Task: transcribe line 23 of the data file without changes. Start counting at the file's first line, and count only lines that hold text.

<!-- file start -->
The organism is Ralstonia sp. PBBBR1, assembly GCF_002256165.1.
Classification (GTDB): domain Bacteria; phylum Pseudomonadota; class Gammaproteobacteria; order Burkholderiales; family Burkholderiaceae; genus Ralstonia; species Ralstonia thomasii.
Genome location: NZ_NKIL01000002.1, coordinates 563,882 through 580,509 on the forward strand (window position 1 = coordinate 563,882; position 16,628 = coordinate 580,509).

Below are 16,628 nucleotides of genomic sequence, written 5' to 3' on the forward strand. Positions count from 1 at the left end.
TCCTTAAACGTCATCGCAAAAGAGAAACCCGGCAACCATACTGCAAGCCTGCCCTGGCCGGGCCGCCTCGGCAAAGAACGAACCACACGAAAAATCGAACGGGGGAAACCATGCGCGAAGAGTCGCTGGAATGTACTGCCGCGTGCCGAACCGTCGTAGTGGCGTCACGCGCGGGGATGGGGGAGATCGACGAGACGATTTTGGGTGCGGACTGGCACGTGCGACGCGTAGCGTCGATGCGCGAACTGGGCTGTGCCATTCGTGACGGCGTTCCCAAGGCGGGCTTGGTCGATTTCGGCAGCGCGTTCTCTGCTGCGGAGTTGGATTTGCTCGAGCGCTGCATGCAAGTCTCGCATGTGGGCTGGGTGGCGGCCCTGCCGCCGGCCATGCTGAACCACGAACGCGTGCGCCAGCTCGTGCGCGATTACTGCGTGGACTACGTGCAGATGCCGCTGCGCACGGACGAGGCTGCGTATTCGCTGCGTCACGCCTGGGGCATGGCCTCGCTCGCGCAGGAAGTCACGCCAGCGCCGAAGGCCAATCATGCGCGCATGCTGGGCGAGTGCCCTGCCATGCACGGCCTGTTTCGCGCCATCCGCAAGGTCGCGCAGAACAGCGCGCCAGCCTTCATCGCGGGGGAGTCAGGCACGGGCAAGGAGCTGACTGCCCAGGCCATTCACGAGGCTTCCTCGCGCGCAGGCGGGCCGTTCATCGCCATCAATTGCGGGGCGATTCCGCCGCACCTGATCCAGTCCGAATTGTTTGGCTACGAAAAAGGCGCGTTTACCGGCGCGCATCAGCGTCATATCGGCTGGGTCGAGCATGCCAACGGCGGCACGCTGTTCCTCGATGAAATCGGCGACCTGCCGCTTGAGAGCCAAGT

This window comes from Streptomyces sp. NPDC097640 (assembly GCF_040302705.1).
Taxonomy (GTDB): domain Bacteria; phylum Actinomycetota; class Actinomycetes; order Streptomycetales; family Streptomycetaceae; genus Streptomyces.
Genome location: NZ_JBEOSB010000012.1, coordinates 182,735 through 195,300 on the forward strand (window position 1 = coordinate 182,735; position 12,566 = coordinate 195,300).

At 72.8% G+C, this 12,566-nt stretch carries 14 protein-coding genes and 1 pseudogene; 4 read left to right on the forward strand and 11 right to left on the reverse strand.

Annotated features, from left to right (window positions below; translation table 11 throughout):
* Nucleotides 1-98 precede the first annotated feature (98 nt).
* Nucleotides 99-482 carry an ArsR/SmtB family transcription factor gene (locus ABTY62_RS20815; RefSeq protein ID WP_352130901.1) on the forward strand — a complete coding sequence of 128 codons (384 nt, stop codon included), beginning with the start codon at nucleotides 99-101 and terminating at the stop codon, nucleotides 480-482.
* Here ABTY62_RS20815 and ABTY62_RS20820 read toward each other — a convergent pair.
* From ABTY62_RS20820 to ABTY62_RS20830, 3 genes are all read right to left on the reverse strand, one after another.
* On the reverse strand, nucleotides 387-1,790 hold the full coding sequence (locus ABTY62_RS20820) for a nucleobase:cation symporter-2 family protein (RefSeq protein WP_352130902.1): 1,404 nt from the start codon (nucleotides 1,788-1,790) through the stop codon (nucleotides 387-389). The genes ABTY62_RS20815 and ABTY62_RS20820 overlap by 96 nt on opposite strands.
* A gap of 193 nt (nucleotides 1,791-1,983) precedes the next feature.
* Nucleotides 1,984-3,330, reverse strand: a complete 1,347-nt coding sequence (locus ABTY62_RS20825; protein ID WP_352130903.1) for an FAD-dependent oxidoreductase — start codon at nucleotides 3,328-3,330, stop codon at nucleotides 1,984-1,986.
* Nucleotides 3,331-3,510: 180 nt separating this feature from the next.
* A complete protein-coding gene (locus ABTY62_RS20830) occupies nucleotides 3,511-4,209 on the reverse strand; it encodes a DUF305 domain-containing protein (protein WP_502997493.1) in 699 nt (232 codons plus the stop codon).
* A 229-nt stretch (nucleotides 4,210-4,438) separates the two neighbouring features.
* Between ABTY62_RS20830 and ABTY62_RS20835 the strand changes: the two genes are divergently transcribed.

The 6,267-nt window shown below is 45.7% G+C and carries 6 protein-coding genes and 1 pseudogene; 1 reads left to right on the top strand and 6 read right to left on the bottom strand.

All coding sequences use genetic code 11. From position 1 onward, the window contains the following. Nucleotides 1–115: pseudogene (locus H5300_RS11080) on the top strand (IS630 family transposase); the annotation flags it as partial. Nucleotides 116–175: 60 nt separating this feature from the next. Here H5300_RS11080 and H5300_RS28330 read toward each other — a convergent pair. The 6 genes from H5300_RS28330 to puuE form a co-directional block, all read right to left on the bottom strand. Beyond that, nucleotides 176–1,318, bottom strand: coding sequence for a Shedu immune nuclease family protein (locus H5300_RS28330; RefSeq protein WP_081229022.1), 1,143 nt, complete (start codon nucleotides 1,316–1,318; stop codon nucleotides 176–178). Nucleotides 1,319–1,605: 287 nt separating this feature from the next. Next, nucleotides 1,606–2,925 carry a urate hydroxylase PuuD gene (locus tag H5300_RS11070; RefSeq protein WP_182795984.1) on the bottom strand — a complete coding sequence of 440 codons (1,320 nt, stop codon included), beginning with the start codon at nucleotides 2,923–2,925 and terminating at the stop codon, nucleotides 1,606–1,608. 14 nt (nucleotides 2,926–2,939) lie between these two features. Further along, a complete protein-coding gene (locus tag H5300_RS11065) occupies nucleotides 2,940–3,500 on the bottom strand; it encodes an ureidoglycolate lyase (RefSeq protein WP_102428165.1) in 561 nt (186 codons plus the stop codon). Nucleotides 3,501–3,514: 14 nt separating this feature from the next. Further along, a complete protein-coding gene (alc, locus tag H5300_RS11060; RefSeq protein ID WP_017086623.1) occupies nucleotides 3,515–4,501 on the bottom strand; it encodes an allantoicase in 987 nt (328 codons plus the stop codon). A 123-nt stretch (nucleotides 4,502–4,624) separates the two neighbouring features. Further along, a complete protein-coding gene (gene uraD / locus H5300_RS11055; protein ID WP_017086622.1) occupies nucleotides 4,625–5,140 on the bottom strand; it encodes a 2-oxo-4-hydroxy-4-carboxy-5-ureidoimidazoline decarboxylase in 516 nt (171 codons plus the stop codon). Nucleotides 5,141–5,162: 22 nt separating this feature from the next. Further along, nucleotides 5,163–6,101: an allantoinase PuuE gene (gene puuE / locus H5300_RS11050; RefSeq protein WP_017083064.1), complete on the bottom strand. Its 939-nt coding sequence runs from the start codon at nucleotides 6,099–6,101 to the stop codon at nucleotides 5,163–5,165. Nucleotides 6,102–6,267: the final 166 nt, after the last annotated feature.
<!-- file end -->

All coding sequences use genetic code 11. From position 1 onward, the window contains the following. Nucleotides 1–115: pseudogene (locus H5300_RS11080) on the top strand (IS630 family transposase); the annotation flags it as partial. Nucleotides 116–175: 60 nt separating this feature from the next. Here H5300_RS11080 and H5300_RS28330 read toward each other — a convergent pair. The 6 genes from H5300_RS28330 to puuE form a co-directional block, all read right to left on the bottom strand. Beyond that, nucleotides 176–1,318, bottom strand: coding sequence for a Shedu immune nuclease family protein (locus H5300_RS28330; RefSeq protein WP_081229022.1), 1,143 nt, complete (start codon nucleotides 1,316–1,318; stop codon nucleotides 176–178). Nucleotides 1,319–1,605: 287 nt separating this feature from the next. Next, nucleotides 1,606–2,925 carry a urate hydroxylase PuuD gene (locus tag H5300_RS11070; RefSeq protein WP_182795984.1) on the bottom strand — a complete coding sequence of 440 codons (1,320 nt, stop codon included), beginning with the start codon at nucleotides 2,923–2,925 and terminating at the stop codon, nucleotides 1,606–1,608. 14 nt (nucleotides 2,926–2,939) lie between these two features. Further along, a complete protein-coding gene (locus tag H5300_RS11065) occupies nucleotides 2,940–3,500 on the bottom strand; it encodes an ureidoglycolate lyase (RefSeq protein WP_102428165.1) in 561 nt (186 codons plus the stop codon). Nucleotides 3,501–3,514: 14 nt separating this feature from the next. Further along, a complete protein-coding gene (alc, locus tag H5300_RS11060; RefSeq protein ID WP_017086623.1) occupies nucleotides 3,515–4,501 on the bottom strand; it encodes an allantoicase in 987 nt (328 codons plus the stop codon). A 123-nt stretch (nucleotides 4,502–4,624) separates the two neighbouring features. Further along, a complete protein-coding gene (gene uraD / locus H5300_RS11055; protein ID WP_017086622.1) occupies nucleotides 4,625–5,140 on the bottom strand; it encodes a 2-oxo-4-hydroxy-4-carboxy-5-ureidoimidazoline decarboxylase in 516 nt (171 codons plus the stop codon). Nucleotides 5,141–5,162: 22 nt separating this feature from the next. Further along, nucleotides 5,163–6,101: an allantoinase PuuE gene (gene puuE / locus H5300_RS11050; RefSeq protein WP_017083064.1), complete on the bottom strand. Its 939-nt coding sequence runs from the start codon at nucleotides 6,099–6,101 to the stop codon at nucleotides 5,163–5,165. Nucleotides 6,102–6,267: the final 166 nt, after the last annotated feature.